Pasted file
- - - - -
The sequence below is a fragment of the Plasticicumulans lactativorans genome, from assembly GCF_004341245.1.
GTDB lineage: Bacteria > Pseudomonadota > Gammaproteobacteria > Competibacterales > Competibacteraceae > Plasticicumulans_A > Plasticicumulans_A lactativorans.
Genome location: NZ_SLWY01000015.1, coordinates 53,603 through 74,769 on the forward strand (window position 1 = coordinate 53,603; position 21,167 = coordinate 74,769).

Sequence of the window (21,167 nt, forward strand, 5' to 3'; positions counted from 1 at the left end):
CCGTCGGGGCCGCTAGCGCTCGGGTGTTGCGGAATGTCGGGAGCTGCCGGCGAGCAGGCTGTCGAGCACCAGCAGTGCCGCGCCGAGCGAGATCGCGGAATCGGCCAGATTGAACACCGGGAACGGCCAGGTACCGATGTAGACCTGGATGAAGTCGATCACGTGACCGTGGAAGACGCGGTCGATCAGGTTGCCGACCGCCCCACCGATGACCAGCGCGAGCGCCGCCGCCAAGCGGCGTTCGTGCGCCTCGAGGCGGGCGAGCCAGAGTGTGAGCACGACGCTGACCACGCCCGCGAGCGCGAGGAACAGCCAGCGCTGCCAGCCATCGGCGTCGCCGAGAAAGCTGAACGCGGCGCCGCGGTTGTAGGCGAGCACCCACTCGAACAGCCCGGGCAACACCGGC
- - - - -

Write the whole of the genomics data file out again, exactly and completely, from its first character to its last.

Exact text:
The sequence below is a fragment of the Plasticicumulans lactativorans genome, from assembly GCF_004341245.1.
GTDB lineage: Bacteria > Pseudomonadota > Gammaproteobacteria > Competibacterales > Competibacteraceae > Plasticicumulans_A > Plasticicumulans_A lactativorans.
Genome location: NZ_SLWY01000015.1, coordinates 53,603 through 74,769 on the forward strand (window position 1 = coordinate 53,603; position 21,167 = coordinate 74,769).

Sequence of the window (21,167 nt, forward strand, 5' to 3'; positions counted from 1 at the left end):
CCGTCGGGGCCGCTAGCGCTCGGGTGTTGCGGAATGTCGGGAGCTGCCGGCGAGCAGGCTGTCGAGCACCAGCAGTGCCGCGCCGAGCGAGATCGCGGAATCGGCCAGATTGAACACCGGGAACGGCCAGGTACCGATGTAGACCTGGATGAAGTCGATCACGTGACCGTGGAAGACGCGGTCGATCAGGTTGCCGACCGCCCCACCGATGACCAGCGCGAGCGCCGCCGCCAAGCGGCGTTCGTGCGCCTCGAGGCGGGCGAGCCAGAGTGTGAGCACGACGCTGACCACGCCCGCGAGCGCGAGGAACAGCCAGCGCTGCCAGCCATCGGCGTCGCCGAGAAAGCTGAACGCGGCGCCGCGGTTGTAGGCGAGCACCCACTCGAACAGCCCGGGCAACACCGGC